floodThe Mississippi River on the rise.Photo: boxchainCross-posted from the Natural Resources Defense Council.

As The Washington Post reported today, people along the Mississippi River and its swollen tributaries are facing a very difficult decision: Should they flood the farms to save the cities?

That’s a tough spot to be in, and one we are more likely to face as a result of climate change, according to a report released today, “America’s Climate Choices,” by the National Research Council of the National Academy of Sciences.

The report states:

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The impacts of climate change — on coasts, water resources, agriculture, ecosystems, transportation systems, and other human and natural systems — can generally be expected to intensify with warming.

That warming, the report says,

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… is very likely caused by human activities, and poses significant risks for a broad range of human and natural systems. Each additional ton of greenhouse gases emitted commits us to further change and greater risks.

“America’s Climate Choices” was requested by Congress several years ago, as The New York Times reported today. Congress had asked for “action-oriented advice” on how the United States should be reacting to the potential consequences of climate change. The report’s advice:

The federal government should immediately undertake the development of a national adaptation strategy and build durable institutions to implement that strategy and improve it over time.

Though climate change science analyzes climate patterns over long periods of time — not any particular weather event — it can safely be said that today all weather is influenced by climate change.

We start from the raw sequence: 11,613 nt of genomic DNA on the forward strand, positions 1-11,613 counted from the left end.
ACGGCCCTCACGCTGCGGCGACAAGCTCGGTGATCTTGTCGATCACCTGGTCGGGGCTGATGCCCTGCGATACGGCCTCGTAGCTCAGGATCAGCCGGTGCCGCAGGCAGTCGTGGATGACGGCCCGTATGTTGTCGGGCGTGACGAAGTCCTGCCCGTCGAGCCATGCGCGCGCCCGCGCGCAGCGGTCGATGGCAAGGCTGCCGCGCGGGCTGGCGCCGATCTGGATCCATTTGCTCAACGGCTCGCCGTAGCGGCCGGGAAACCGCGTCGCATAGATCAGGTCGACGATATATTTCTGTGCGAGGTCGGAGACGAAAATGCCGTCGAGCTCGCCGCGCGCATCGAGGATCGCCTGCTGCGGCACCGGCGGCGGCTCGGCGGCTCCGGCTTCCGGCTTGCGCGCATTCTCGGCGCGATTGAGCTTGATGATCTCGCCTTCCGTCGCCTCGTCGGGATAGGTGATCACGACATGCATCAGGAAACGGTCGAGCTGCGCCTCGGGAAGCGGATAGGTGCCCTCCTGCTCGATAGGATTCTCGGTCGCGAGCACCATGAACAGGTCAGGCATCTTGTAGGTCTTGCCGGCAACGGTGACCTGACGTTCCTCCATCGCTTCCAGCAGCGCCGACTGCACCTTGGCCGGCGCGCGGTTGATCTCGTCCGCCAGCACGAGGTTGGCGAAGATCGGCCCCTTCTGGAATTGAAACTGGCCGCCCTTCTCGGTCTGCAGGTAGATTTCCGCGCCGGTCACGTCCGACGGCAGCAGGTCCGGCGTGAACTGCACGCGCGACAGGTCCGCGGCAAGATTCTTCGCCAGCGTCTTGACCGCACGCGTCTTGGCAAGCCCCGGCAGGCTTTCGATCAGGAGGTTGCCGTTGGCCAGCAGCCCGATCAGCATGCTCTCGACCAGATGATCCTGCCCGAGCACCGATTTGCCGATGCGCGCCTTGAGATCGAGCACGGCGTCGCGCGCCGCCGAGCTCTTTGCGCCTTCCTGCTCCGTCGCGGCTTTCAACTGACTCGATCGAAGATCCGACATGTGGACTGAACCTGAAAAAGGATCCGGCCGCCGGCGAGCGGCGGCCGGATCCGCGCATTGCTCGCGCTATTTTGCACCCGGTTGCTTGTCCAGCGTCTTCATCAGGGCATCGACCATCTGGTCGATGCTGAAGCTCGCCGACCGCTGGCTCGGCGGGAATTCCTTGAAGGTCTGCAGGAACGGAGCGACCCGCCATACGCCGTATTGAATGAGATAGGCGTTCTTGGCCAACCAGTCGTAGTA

“All extreme weather events are now subject to human influence,” said Peter Gleick, a climate and water scientist and the president of the Pacific Institute, at a Capitol Hill briefing on Monday organized by the American Meteorological Society (AMS). “We are loading the dice and painting higher numbers on them.”

As Miles Grant reported, Gleick told the AMS briefing that increasing temperatures aren’t necessarily leading to more frequent rainfall events, but they are leading to more intense rainfall events. He added that we’re seeing the same number of storms, but those storms are more likely to be the kind that cause severe flooding.

This is due in part to the fact that there is now about 4 percent more water vapor in the air than there was three decades ago. Heat-trapping gasses like CO2 allow moisture to build up in the air. Increased moisture — because of increased levels of CO2 — invigorates storms and leads to more inches of rain.

As a result of warming and higher sea-surface temperatures, storms — whether thunderstorms, snow storms, tropical cyclones, or the massive storm systems pounding the Mississippi basin — when supplied with increased moisture, produce more intense precipitation, increasing the risk of flooding.

That’s what’s been happening around the Mississippi River. Torrential rains over an extended period of time have caused the Big Muddy and some of the rivers that flow into it to hit record or near record levels, or crests. On Tuesday in Memphis, water levels came within inches of hitting the highest mark ever recorded, during the 1937 flood. The Army Corps of Engineers last week blew up almost two miles of levees causing the flooding of over 130,000 acres of farmland, in an effort to prevent more damage downriver.

As Grant points out, flooding like the Mississippi River is seeing in 2011 used to be considered extremely unusual, yet thanks to the climate crisis, floods are becoming more frequent and more severe over much of the Mississippi River basin.

Grant cites Hannibal, Mo., as an example. The record flood stage set there in 1993 exceeded the calculated level for a flood so much it’s only supposed to happen once every 500 years. In 2008, they had a flood so big it’s only supposed to happen once every 200 years. In 2001, Hannibal suffered a flood that’s only supposed to happen every 50-100 years. And in 1986 and 1996, the city experienced floods so bad they’re only supposed to happen every 25-50 years. In the same general time period, Hannibal experienced five floods that are only supposed to happen once every 10-25 years.

As today’s New York Times piece noted of “America’s Climate Choices”:

The nation’s scientific establishment issued a stark warning to the American public on Thursday: Not only is global warming real, but the effects are already becoming serious and the need has become “pressing” for a strong national policy to limit emissions of heat-trapping gases.